The ASPIRE to Innovate Postdoctoral Fellowship Program will provide funding for up to two years for Dudek to work full-time on turning Lippman’s idea into a company. Moreover, she will have the opportunity to become a co-founder in the new venture. She started her fellowship this summer and is working in the CTTC, learning about intellectual property rights, licensing, start-up companies, and market research. She will also work directly with Lippmann and his research team to gain familiarity with the technology and form an advisory board to help guide the business formation, as well as to provide her with mentorship.
Peter Rousos, director of the Economic and New Venture Development at Vanderbilt’s CTTC, has played a key role in helping to launch the program and is excited about the new opportunities it provides. “The term ‘game changer’ to describe an event or a program is often overused,” Rousos said, adding:
I think the term has clear applicability to the ASPIRE to Innovate Fellowship Program. Vanderbilt and other research institutions invent and discover complex technologies. In instances where the technology can be commercialized via a startup company, they will require management teams who understand both the current application and future implications of the technology. Training scientists to participate in these startups as leaders and managers will have a significant positive impact on the companies’ success. Additionally, it will greatly enhance the entrepreneurial ecosystem within Vanderbilt.
In the fall, Dudek will take part in The Wond’ry’s Ideator program with the goal of applying to the National Science Foundation’s I-Corps program. From there, she will participate in subsequent programming at the Wond’ry, including the Builder and Founder programs over the following year and a half. There will also be many opportunities for self-directed learning and for growing her network of mentors and advisors. During this period, Dudek will be part of the team that decides when and how to start the company that will commercialize Lippman’s technology.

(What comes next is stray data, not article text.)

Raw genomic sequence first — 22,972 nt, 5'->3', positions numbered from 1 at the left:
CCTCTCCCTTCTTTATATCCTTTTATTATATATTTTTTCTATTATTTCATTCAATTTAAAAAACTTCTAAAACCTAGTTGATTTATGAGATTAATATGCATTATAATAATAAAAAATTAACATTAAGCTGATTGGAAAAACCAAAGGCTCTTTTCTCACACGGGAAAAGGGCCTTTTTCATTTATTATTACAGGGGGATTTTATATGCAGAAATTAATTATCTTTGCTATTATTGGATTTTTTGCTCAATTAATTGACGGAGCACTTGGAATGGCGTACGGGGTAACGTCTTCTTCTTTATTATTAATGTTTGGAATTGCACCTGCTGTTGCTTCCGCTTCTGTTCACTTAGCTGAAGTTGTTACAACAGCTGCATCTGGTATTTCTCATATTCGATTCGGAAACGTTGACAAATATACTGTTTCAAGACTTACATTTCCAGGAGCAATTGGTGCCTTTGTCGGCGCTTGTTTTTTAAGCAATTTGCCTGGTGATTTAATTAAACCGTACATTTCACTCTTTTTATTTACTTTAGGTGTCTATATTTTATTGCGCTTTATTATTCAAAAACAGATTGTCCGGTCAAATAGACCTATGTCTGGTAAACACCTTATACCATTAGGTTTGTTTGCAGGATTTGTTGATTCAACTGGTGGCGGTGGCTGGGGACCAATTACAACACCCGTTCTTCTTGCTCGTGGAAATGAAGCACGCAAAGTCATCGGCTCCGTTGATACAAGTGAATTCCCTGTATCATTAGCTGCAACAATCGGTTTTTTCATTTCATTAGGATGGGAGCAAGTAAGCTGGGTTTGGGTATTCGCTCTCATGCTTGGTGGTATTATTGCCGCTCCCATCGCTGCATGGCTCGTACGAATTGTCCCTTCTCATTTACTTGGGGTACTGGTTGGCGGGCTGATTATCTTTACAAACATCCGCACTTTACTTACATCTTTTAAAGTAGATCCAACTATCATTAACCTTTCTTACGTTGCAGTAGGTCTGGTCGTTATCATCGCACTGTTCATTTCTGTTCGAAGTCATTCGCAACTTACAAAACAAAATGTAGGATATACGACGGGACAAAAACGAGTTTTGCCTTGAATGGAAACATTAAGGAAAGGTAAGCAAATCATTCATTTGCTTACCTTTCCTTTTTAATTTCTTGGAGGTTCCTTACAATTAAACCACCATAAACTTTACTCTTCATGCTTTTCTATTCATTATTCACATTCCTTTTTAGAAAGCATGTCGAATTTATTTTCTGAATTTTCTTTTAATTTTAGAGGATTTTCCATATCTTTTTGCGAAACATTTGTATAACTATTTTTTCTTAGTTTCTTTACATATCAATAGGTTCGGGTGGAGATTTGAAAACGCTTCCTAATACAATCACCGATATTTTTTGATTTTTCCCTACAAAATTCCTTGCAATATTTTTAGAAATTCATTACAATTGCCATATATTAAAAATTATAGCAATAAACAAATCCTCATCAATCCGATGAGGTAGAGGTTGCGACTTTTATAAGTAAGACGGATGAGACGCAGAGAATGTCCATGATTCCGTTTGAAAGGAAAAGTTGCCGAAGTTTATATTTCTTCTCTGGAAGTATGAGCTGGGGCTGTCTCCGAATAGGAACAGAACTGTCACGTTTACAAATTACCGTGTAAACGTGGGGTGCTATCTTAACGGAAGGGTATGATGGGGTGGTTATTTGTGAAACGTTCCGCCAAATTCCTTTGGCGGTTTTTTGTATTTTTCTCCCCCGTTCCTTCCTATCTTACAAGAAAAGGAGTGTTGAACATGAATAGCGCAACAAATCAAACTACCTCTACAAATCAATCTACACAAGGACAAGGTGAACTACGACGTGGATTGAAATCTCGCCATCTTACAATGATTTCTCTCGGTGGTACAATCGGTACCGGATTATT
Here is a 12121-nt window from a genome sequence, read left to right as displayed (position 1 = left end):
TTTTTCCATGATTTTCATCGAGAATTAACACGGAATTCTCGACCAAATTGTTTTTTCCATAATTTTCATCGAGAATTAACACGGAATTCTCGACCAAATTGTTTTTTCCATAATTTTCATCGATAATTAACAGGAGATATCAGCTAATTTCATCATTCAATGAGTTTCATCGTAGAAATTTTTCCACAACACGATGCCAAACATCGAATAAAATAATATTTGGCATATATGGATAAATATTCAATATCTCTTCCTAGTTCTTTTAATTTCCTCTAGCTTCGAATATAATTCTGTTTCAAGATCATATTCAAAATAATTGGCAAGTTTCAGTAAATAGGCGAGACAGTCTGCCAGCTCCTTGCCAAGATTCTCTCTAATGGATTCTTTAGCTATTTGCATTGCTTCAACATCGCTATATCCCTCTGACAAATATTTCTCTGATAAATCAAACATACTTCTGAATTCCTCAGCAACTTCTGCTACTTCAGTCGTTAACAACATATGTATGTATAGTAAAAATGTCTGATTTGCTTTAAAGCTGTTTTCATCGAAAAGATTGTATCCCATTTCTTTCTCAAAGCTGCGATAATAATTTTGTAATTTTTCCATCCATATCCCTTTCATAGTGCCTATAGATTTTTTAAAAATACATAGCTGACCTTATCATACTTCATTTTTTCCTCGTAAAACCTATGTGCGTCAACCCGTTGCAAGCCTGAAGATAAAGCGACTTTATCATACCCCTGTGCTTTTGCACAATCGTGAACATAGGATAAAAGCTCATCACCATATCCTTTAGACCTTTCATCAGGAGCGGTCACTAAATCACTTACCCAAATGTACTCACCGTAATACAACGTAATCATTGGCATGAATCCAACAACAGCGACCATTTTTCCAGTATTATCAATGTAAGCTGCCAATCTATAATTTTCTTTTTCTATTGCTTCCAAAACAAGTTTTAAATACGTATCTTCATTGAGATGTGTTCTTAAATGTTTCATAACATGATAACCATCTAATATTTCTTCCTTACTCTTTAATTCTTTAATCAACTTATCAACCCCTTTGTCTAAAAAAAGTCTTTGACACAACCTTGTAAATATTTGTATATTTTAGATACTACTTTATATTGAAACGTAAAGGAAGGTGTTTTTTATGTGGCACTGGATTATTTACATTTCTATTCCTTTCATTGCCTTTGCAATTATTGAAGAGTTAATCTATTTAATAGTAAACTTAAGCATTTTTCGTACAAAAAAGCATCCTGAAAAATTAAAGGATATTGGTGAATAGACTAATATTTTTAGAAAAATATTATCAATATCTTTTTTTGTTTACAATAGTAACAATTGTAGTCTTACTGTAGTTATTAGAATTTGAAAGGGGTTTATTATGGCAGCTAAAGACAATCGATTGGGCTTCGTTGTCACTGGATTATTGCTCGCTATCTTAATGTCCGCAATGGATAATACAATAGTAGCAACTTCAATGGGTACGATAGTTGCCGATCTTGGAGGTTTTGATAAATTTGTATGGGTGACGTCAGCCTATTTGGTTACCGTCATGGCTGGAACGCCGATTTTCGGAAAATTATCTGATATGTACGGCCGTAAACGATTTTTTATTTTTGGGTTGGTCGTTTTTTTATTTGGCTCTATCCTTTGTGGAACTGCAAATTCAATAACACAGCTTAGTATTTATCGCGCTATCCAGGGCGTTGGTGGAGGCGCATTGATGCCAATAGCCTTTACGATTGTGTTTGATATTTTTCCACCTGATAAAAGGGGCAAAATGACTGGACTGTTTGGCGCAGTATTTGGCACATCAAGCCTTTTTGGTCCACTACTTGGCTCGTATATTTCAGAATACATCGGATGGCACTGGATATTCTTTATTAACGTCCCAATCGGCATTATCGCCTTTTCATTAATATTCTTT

“We are very optimistic about Dudek and are convinced she will do very well as the first fellow to participate in this important program,” Rousos said.
Deliverables for participating fellows such as Dudek will include creating a market research and customer discovery presentation, developing a business plan and financial model, building a pitch deck for speaking to investors and delivering it at various business pitch competitions, and submitting applications for a Launch Tennessee microgrant and a Small Business Innovation Research grant to secure future funding.
“We are very excited to launch this fellowship, not only as a training opportunity for a biomedical postdoc, but also to assist in stimulating an entrepreneurial culture in the basic sciences community,” said Kathy Gould, senior associate dean for biomedical research, education and training. “We are grateful to Dean Larry Marnett of the School of Medicine Basic Sciences for his support in launching this outstanding program, as well as the CTTC, the Wond’ry and Dr. Lippmann for their support of this new initiative.”